In my research for outliers from this type of coverage, I came across with an initiative by Público, one of Portugal’s leading newspapers, that developed an interesting approach to depict the effects of the crisis in regular people. Their approach is to follow five different families from different parts of the country. Called “A year in the crisis“, their goal is to have first person accounts using dynamic languages like video, set against background analysis provided by data and critical reports. It’s a very solid concept, and that meets many of the ideas I have for my own project. They are trying to figure out what has changed in these people’s lives and how they are adjusting to cope with all the setbacks created by an economical downturn, while keeping the stories human.

My idea is a bit more broad though. These families are sharing their experience, but I also care about the young graduates who are thinking about leaving the country because they can’t find a job, or those who are going back to their hometowns since they can’t afford living in great urban areas although the job offers are even more scarce. Or how some are demonstrating their discontentment through urban art, or how they are helping others in more dire situations. And I also want to know how life is for those who have always lived through their own crisis, that this one will only aggravate. Others are creating new opportunities reinventing their own life and career options, and many are trying to keep doing the same things they always did before: there weren’t any big losses in the Summer music festivals that happened all over the country, for example.

This would be complemented by a comprehensive set of data visualizations that would show how the situation has evolved, how it has its toll in different parts of the country (I’ve been trying to create a map of unemployment by municipality), and provide tools so each user could relate to specific data sets, using calculators or queries. I’ve been playing with some data viz tools and the only thing I can show now is a sunburst graph depicting the money the government has spent in its executive responsibilities. It has no framing or further explanations, it’s just a technical experiment.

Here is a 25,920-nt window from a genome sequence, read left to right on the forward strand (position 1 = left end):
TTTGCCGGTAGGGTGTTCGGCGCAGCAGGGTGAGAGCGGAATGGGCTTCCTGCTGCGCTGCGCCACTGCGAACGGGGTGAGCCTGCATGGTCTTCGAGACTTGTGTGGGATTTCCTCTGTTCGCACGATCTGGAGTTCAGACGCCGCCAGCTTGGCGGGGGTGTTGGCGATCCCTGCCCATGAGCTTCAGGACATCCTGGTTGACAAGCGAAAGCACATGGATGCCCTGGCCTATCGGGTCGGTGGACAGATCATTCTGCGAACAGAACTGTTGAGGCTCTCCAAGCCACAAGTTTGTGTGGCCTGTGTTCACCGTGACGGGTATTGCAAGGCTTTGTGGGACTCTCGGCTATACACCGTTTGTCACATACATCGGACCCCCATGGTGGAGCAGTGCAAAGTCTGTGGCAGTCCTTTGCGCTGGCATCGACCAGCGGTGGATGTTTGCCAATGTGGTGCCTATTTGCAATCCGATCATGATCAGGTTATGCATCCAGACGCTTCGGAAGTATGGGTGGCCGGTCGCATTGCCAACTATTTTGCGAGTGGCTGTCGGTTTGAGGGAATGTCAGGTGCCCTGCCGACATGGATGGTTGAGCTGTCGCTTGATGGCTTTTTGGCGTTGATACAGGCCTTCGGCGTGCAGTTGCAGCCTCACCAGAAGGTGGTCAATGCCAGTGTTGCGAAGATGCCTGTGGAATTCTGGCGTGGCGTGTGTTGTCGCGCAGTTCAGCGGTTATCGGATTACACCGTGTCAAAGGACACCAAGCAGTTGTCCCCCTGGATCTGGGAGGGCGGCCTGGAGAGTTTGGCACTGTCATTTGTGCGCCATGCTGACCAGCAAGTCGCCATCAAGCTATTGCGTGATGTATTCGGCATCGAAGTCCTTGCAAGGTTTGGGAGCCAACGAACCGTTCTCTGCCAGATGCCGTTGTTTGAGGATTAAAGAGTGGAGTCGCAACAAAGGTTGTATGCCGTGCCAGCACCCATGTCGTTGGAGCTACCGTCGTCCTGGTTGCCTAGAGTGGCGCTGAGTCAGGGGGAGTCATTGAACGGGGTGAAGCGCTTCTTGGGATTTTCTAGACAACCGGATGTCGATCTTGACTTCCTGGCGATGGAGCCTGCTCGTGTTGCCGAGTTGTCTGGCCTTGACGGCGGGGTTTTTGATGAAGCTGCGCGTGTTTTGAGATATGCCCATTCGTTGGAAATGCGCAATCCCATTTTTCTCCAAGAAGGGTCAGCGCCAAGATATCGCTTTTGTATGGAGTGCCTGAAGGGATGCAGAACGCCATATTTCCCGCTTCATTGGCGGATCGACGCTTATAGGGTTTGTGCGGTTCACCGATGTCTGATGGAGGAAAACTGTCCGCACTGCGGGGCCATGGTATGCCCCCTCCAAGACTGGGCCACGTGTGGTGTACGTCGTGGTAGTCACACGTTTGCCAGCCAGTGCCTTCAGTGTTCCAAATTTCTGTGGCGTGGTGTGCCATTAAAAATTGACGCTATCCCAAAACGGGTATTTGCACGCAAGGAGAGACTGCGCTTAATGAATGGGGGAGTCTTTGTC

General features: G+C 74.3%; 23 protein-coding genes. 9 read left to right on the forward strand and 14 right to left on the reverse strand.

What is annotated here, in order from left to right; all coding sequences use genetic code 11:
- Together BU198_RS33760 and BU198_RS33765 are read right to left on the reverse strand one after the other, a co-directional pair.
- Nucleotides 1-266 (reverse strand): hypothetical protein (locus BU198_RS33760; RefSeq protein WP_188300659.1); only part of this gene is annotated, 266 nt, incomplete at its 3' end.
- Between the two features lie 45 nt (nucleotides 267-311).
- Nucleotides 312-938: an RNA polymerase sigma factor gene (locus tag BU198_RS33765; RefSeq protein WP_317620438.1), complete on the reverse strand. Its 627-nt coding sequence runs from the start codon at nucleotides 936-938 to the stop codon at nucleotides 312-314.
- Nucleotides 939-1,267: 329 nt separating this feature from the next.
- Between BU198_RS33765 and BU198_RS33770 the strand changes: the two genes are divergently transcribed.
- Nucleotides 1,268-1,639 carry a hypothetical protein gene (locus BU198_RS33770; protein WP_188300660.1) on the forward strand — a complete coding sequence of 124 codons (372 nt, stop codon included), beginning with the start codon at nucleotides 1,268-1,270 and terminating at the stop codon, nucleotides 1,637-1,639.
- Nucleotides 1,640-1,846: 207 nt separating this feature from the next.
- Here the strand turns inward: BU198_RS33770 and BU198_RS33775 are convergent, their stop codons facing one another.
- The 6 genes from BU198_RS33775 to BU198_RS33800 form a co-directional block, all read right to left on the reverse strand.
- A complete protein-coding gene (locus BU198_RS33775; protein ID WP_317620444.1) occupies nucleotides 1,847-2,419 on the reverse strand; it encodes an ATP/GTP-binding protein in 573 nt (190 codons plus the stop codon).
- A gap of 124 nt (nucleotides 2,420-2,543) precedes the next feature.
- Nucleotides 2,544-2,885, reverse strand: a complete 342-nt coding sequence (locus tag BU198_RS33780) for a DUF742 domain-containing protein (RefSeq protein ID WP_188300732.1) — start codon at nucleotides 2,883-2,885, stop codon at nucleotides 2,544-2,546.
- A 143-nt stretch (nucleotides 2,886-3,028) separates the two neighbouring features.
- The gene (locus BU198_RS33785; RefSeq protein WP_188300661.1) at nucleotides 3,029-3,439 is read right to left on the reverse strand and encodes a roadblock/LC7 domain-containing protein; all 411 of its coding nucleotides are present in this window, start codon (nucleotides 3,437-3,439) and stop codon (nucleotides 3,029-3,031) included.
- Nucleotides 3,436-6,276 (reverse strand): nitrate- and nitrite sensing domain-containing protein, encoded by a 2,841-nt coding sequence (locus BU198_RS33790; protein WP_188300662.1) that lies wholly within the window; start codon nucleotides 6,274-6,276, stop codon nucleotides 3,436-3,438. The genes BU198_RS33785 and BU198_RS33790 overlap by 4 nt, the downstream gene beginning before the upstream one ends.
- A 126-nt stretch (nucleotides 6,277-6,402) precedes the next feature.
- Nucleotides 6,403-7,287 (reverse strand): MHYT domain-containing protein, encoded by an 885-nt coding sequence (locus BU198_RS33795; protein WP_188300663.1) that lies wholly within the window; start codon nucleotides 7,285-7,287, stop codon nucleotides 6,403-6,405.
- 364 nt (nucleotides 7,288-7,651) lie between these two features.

A set of production guidelines still has to be established, but these depend on the range of the content, how it will be produced, and under which business model it will fall under. But business models will soon be discussed here too.

I have been trying to establish partnerships with other people and organizations – some related to independent media – especially aiming at the non-profit model, but I’m open to suggestions. And if you feel you have what it takes to be a part of it, registrations are open. Well, not real registrations, just send me an email if you’re interested.

What do you make of this? Would foreign media be interested in a coverage “from the ground”, and would Portuguese media  also be available to work in the production of this type of contents and use them in their own platforms? What flaws do you see in this concept?

I’m all eyes and ears.



Breadth Portfolio: Part 2 – Flash Package

The second part of my Breadth Portfolio series, in this one i briefly explain how the Moseley Road Baths Flash package was made.


Moseley Road Baths

I’ve wanted to use Flash to create a multimedia package or to aggregate different types of content in one same product. Recycling the contents I had produced previously for HashBrum, I made a serious attempt to build one: “Moseley Road Baths- Pool of Affection[i].

I’ll avoid commenting on the content of the piece, because all the questions are related to the construction process. First of all, Flash is an almost exclusive of Adobe, and its complexity make it hard to use, but in the right hands it can deliver amazing works. This is not the case, and there are many reasons for it.